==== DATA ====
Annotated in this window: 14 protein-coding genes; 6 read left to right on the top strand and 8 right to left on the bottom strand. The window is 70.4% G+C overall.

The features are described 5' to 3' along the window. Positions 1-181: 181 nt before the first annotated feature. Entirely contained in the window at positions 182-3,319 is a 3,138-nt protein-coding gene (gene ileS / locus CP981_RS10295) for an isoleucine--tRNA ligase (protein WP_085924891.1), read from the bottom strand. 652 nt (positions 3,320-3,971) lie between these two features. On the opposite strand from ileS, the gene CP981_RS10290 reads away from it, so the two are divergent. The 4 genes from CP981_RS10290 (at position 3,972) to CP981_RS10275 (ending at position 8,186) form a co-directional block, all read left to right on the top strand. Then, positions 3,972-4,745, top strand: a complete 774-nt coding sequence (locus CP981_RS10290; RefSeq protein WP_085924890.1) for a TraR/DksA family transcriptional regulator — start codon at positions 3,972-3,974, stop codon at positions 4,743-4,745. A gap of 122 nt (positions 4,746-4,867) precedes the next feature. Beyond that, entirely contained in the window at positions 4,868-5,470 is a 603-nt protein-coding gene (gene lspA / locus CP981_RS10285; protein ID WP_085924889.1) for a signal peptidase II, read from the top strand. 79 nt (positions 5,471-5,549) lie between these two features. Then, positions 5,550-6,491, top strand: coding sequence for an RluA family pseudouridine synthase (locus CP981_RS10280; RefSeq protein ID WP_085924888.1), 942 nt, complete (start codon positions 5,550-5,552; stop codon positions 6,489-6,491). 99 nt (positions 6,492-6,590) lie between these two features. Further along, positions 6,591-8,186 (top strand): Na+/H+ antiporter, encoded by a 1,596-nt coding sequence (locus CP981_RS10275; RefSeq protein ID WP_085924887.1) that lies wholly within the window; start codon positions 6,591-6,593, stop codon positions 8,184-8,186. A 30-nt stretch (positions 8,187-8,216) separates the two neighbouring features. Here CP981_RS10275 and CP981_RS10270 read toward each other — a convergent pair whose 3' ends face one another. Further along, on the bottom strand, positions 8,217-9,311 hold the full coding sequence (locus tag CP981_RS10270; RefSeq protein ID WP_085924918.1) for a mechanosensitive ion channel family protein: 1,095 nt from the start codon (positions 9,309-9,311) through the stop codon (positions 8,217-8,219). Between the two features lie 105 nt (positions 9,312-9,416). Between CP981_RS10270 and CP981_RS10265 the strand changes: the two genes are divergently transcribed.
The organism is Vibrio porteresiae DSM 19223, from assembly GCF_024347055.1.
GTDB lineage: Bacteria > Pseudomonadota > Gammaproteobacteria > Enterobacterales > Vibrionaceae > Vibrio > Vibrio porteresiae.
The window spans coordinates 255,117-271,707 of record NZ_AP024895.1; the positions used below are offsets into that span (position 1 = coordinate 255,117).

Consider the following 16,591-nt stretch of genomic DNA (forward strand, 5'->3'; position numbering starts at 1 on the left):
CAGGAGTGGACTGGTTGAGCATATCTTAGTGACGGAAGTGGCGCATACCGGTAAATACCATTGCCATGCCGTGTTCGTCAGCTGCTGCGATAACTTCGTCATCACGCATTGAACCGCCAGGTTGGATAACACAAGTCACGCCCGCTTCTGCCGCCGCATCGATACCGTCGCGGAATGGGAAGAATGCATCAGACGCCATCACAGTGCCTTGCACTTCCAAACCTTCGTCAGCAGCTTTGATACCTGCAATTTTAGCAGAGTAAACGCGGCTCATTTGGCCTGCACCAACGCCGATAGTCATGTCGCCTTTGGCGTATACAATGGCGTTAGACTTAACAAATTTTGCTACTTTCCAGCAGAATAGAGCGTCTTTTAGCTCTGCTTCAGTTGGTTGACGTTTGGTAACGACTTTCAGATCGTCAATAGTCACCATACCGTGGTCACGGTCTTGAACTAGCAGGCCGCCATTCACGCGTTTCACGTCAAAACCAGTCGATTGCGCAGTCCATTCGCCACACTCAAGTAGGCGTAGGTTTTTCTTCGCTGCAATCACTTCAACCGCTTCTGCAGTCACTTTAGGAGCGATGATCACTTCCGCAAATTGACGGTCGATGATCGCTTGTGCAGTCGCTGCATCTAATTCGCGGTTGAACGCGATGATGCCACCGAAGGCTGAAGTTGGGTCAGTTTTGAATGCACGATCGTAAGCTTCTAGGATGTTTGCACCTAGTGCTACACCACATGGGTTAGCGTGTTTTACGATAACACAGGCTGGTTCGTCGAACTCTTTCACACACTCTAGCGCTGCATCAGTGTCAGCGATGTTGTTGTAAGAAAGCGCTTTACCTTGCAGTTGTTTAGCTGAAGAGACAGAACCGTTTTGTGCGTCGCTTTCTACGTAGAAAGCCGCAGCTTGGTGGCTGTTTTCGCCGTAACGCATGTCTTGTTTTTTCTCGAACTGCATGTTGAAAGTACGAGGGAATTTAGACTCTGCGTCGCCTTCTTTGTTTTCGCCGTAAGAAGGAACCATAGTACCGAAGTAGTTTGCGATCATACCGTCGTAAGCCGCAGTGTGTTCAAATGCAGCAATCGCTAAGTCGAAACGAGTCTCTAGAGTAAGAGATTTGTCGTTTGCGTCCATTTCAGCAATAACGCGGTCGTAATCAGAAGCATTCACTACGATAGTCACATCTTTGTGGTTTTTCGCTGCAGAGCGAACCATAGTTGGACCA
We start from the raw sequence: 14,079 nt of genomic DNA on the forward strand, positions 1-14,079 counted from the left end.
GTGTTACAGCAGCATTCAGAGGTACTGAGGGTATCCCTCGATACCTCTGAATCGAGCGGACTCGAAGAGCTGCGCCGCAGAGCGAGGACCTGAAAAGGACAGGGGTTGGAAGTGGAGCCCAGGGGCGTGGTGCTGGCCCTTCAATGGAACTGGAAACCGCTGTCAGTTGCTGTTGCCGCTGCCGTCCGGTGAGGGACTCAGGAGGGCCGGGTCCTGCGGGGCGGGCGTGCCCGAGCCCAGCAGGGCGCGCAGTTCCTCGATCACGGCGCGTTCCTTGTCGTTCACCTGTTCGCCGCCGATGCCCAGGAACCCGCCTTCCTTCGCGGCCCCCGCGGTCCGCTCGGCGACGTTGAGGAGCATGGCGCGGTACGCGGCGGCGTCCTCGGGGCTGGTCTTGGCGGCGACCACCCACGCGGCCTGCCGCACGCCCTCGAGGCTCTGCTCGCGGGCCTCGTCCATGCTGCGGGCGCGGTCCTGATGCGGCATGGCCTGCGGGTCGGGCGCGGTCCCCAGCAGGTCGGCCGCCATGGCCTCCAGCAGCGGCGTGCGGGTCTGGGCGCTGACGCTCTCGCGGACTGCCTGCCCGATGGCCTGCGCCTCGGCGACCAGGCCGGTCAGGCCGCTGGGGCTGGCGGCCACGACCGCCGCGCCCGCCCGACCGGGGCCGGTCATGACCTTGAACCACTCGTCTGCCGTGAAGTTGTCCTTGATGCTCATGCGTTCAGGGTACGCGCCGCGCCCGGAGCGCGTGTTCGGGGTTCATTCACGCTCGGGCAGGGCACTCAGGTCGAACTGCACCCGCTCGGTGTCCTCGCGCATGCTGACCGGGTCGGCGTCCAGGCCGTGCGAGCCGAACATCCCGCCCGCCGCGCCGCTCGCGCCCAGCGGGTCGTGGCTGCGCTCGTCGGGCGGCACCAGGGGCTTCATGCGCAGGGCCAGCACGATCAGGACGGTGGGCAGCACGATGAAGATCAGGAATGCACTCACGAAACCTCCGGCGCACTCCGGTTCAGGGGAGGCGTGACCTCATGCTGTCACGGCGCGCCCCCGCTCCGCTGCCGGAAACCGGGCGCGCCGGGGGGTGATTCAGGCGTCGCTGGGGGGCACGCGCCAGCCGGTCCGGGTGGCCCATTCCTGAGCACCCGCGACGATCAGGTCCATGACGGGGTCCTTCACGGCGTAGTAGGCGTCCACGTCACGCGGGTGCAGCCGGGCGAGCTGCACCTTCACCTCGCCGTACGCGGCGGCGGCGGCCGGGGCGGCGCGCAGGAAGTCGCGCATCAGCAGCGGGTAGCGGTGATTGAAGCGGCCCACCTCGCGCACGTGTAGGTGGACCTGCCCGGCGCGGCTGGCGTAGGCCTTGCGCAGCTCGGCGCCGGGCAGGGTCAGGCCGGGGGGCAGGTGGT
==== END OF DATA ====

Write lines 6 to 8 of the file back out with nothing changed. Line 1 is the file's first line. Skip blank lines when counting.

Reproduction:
Consider the following 16,591-nt stretch of genomic DNA (forward strand, 5'->3'; position numbering starts at 1 on the left):
CAGGAGTGGACTGGTTGAGCATATCTTAGTGACGGAAGTGGCGCATACCGGTAAATACCATTGCCATGCCGTGTTCGTCAGCTGCTGCGATAACTTCGTCATCACGCATTGAACCGCCAGGTTGGATAACACAAGTCACGCCCGCTTCTGCCGCCGCATCGATACCGTCGCGGAATGGGAAGAATGCATCAGACGCCATCACAGTGCCTTGCACTTCCAAACCTTCGTCAGCAGCTTTGATACCTGCAATTTTAGCAGAGTAAACGCGGCTCATTTGGCCTGCACCAACGCCGATAGTCATGTCGCCTTTGGCGTATACAATGGCGTTAGACTTAACAAATTTTGCTACTTTCCAGCAGAATAGAGCGTCTTTTAGCTCTGCTTCAGTTGGTTGACGTTTGGTAACGACTTTCAGATCGTCAATAGTCACCATACCGTGGTCACGGTCTTGAACTAGCAGGCCGCCATTCACGCGTTTCACGTCAAAACCAGTCGATTGCGCAGTCCATTCGCCACACTCAAGTAGGCGTAGGTTTTTCTTCGCTGCAATCACTTCAACCGCTTCTGCAGTCACTTTAGGAGCGATGATCACTTCCGCAAATTGACGGTCGATGATCGCTTGTGCAGTCGCTGCATCTAATTCGCGGTTGAACGCGATGATGCCACCGAAGGCTGAAGTTGGGTCAGTTTTGAATGCACGATCGTAAGCTTCTAGGATGTTTGCACCTAGTGCTACACCACATGGGTTAGCGTGTTTTACGATAACACAGGCTGGTTCGTCGAACTCTTTCACACACTCTAGCGCTGCATCAGTGTCAGCGATGTTGTTGTAAGAAAGCGCTTTACCTTGCAGTTGTTTAGCTGAAGAGACAGAACCGTTTTGTGCGTCGCTTTCTACGTAGAAAGCCGCAGCTTGGTGGCTGTTTTCGCCGTAACGCATGTCTTGTTTTTTCTCGAACTGCATGTTGAAAGTACGAGGGAATTTAGACTCTGCGTCGCCTTCTTTGTTTTCGCCGTAAGAAGGAACCATAGTACCGAAGTAGTTTGCGATCATACCGTCGTAAGCCGCAGTGTGTTCAAATGCAGCAATCGCTAAGTCGAAACGAGTCTCTAGAGTAAGAGATTTGTCGTTTGCGTCCATTTCAGCAATAACGCGGTCGTAATCAGAAGCATTCACTACGATAGTCACATCTTTGTGGTTTTTCGCTGCAGAGCGAACCATAGTTGGACCA
We start from the raw sequence: 14,079 nt of genomic DNA on the forward strand, positions 1-14,079 counted from the left end.